JANE: I’ve always thought it really weird – and completely confusing – that two of the king Henries had close friends called Thomas who initially helped them with their quarrels with the church, then later actively campaigned against them.  The other one is I’m thinking of Henry II with his Thomas Becket.

ALAN: You wouldn’t believe it if you read it in a novel!

Things came to a head when More refused to take an oath rejecting the pope’s jurisdiction over the church in favour of the King’s. His power and reputation, as well as his long friendship with Henry kept him safe from prosecution, for the time being, but the writing was on the wall and eventually he resigned the Chancellorship.

He continued to campaign against Henry’s Reformation statutes and refused again to take the Oath of Supremacy when it became law in 1534. Not even Henry could save him this time, and perhaps he didn’t want to, for by now it was clear that More’s opinions could do the king nothing but harm.

In 1535, Sir Thomas More was found guilty of treason and sentenced to be hanged, drawn and quartered. As an act of mercy for his old friend, Henry commuted this sentence to decapitation.

JANE: Some mercy!

Moving back to Shakespeare for a moment, it’s interesting to note that, although there is evidence that the subtitle of Shakespeare’s play may have been “All is True,” this play takes the most liberties with the flow of historical events of any of the Bard’s English history plays.  The action covers events that happened over twenty years, but compresses them and sometimes even shifts the sequence.

ALAN: Just like the modern movies that claim to be “based on a true story.”  There’s really nothing new under the sun, is there?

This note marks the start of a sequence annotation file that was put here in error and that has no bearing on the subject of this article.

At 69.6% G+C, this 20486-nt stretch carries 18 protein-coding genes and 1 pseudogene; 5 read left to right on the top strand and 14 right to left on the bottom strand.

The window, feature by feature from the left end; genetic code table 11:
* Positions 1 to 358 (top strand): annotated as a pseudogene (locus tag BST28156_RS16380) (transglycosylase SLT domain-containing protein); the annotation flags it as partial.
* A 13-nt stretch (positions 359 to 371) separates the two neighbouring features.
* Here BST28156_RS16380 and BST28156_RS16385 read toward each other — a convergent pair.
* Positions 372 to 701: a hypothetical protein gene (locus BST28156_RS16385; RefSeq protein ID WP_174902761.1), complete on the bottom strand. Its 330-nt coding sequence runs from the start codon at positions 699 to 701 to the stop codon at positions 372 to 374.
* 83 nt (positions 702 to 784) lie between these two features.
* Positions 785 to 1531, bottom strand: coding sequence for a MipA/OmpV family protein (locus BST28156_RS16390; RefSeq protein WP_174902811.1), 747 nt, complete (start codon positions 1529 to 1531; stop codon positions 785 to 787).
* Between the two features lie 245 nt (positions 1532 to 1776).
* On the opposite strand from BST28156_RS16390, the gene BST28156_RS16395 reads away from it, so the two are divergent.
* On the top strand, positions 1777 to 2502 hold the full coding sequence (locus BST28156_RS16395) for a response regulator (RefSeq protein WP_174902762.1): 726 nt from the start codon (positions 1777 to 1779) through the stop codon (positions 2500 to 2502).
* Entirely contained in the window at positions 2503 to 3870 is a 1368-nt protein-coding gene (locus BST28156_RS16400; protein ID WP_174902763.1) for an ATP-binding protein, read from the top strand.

JANE: You are so right!

The final spectacle of a play filled with spectacles (not eyeglasses, special effects) is the christening of Henry’s infant daughter with his new queen, Anne Bullen… but I am letting drama get ahead of history.  Let’s move on to this lady – better known by another spelling of her name – next time.

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7 Responses to “TT: Global Fire, Fortunate Beer, and (T.) More”

  1. Paul Says:

    Somebody MUST someday do a time travel story in which the protagonist witnesses the fire at the Globe Theatre and douses the gentleman’s pants with the ale. (It’s a wonder the alcohol content didn’t spread the fire!)

  2. Tabitha Ormiston-Smith Says:

    Hello Ms Lindskold. I saw your series on Goodreads and it looks interesting – I wanted to try the first book or at least look at it, but I can’t find it on Amazon or Smashwords. Can you please give me a link or tell me where I can get it? It was Through Wolf’s Eyes I wanted.
    Kind regards
    Tabitha Ormiston-Smith

    • janelindskold Says:

      Thanks for your interest!

      My understanding is that the entire Firekeeper Saga is still in print in paperback. You should be able to order it from any bookseller.

      If you’re interested in a hard cover, I have some available via my website bookstore. I sign for free! My website is http://www.janelindskold.com

      • Tabitha Ormiston-Smith Says:

        Hi Jane,

        Thanks so much for your prompt reply. I was really hoping for an e-book version, due to space constraints.

        Kind regards,

        Tabitha Ormiston-Smith

  3. janelindskold Says:

    Tabitha —

    I believe an e-book version is available through Tor books. Please let me know if you cannot find it and I’ll check.